For many people on the city's East side, 911 is their healthcare insurance.
Wards 7 and 8 in D.C. are an underserved portion of the city in terms of healthcare resources. Engine Company #10 has given themselves the nickname "Vortex of Sickness" and the "House of Pain" because of the number of medical calls they receive. Located in the Trinidad section of D.C., Engine Company #10 is the busiest fire company in the entire city as well as the entire country. It is fire fighters like those in the House of Pain that fire station health centers seek to assist in sharing the burden of medical calls.
In order to serve the underserved, fire station centers go through an extensive site selection process.
Hayward, CA, one of the pioneers of fire station health centers, created the standard for fire selection. The county intends to build 5 fire station health centers. First, city administrators analyzed the number of uninsured in relation to the location of fire stations. Below, areas in dark teal are sectors where a high concentration of the uninsured lived. In D.C., it appears that Engine Company #10 is located in an area that has a similar concentration of uninsured individuals.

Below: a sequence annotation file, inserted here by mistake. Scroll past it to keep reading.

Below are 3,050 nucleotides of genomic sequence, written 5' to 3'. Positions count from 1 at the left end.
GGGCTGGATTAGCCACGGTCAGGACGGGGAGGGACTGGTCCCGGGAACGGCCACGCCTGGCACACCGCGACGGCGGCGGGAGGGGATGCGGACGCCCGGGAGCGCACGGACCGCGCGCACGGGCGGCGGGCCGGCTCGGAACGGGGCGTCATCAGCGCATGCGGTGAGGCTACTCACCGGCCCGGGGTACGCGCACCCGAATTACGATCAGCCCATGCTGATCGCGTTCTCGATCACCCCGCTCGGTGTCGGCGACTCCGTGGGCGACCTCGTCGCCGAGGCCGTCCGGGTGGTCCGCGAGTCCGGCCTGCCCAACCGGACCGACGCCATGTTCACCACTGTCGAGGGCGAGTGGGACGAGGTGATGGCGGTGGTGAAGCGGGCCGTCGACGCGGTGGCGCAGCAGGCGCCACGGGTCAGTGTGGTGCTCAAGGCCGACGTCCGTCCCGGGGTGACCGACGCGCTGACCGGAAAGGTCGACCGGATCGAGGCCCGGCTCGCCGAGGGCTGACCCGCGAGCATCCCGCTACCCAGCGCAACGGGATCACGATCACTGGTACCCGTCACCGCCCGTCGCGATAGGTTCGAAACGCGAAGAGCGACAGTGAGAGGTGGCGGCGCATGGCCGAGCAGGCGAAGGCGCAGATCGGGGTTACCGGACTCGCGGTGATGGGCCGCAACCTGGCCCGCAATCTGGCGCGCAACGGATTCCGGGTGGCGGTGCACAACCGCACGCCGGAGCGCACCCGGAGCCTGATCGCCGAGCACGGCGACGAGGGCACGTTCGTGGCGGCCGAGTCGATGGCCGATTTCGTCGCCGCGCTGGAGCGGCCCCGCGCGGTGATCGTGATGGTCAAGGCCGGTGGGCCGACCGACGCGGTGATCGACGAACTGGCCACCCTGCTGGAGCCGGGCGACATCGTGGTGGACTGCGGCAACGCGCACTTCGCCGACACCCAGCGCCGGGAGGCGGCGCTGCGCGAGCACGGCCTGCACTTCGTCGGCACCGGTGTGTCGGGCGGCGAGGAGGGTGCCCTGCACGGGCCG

Second, city administrators analyzed how an FSHC would fit into already existing health infrastructure. They identified the locations of local hospitals, school based health centers, and other medical providers, such as, privately owned urgent care centers.
Finally, city administrators analyzed which parts of the city had the highest concentration of avoidable emergency department visits.
Fire station health centers work best when they are placed in areas where these three trends align. Thus, fire station health centers serve as a filter for hospitals and divert less serious health issues away from ERs. Click here to see how we'll reinvent the fire department for the 21st century.